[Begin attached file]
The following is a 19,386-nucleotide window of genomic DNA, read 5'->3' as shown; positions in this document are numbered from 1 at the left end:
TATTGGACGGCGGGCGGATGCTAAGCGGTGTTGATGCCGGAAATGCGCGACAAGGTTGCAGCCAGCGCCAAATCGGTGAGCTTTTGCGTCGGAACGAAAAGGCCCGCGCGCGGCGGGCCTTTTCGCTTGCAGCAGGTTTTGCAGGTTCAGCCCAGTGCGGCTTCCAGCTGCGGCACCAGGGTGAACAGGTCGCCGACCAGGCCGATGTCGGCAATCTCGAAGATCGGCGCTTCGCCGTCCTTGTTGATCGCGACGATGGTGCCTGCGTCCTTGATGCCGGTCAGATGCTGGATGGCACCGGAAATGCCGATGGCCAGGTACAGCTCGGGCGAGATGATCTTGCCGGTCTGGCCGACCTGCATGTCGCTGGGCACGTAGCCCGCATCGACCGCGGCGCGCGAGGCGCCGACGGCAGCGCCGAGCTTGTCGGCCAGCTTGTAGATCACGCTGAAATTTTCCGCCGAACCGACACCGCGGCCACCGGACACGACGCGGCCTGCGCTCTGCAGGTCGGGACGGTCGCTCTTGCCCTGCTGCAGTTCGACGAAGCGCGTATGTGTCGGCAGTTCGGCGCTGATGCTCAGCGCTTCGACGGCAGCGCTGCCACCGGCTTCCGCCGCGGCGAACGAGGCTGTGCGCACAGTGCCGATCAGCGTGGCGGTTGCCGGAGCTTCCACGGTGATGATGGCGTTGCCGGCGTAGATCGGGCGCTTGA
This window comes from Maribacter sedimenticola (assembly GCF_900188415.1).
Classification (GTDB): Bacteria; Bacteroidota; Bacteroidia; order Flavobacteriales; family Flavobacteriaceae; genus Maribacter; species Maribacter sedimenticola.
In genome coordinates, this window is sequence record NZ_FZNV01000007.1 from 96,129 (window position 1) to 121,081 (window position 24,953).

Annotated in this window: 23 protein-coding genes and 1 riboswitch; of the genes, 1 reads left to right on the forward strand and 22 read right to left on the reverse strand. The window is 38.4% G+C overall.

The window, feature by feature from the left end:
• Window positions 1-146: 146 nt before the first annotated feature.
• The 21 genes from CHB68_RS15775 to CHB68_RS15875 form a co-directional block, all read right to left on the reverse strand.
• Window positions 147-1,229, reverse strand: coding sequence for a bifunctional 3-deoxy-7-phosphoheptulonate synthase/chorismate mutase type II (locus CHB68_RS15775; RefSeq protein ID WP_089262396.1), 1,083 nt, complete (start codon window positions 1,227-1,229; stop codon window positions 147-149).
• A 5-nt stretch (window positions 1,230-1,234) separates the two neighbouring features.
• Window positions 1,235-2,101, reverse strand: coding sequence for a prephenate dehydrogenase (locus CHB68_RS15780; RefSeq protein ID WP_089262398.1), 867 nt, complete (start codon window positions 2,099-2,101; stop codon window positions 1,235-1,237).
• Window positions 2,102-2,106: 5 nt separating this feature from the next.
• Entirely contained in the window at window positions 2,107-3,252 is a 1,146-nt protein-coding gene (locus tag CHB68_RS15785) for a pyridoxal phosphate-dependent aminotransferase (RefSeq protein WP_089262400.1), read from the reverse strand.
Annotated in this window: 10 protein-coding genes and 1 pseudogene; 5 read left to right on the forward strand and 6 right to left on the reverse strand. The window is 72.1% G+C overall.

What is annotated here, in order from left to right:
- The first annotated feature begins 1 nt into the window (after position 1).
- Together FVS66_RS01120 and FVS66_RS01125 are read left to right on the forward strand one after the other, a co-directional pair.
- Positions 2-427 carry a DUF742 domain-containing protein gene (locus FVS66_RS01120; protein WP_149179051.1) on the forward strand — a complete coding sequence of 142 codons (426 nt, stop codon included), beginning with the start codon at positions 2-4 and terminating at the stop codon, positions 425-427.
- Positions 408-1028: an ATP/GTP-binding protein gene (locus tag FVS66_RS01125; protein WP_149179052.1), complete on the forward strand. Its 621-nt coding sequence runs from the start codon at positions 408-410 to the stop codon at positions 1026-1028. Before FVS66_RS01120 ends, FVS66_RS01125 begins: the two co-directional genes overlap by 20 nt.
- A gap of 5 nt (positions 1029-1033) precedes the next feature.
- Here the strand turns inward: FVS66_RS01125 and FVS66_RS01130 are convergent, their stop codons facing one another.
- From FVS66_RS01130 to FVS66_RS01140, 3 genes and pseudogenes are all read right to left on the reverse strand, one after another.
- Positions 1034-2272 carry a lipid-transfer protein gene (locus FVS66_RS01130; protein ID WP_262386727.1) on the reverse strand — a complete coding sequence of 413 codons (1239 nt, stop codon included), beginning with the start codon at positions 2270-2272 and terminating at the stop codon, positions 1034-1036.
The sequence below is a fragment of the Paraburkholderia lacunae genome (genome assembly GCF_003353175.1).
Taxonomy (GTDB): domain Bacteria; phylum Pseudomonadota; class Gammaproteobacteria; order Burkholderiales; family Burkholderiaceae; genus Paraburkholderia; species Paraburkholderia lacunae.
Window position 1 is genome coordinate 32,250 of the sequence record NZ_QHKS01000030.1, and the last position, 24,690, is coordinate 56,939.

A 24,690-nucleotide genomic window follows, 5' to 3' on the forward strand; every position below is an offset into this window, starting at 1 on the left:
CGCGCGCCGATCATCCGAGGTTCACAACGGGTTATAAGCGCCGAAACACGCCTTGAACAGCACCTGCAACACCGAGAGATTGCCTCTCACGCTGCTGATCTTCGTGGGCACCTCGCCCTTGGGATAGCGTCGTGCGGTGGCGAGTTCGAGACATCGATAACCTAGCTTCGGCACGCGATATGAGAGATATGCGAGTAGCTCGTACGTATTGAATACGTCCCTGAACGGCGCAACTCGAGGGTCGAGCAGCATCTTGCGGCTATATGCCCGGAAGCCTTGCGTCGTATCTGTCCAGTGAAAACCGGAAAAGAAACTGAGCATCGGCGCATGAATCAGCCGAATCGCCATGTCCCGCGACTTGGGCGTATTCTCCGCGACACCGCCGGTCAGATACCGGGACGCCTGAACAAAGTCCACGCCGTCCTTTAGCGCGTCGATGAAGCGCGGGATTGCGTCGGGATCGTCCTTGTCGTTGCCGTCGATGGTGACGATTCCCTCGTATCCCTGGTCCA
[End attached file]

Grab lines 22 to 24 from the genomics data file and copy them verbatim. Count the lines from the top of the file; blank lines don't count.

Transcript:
- Here the strand turns inward: FVS66_RS01125 and FVS66_RS01130 are convergent, their stop codons facing one another.
- From FVS66_RS01130 to FVS66_RS01140, 3 genes and pseudogenes are all read right to left on the reverse strand, one after another.
- Positions 1034-2272 carry a lipid-transfer protein gene (locus FVS66_RS01130; protein ID WP_262386727.1) on the reverse strand — a complete coding sequence of 413 codons (1239 nt, stop codon included), beginning with the start codon at positions 2270-2272 and terminating at the stop codon, positions 1034-1036.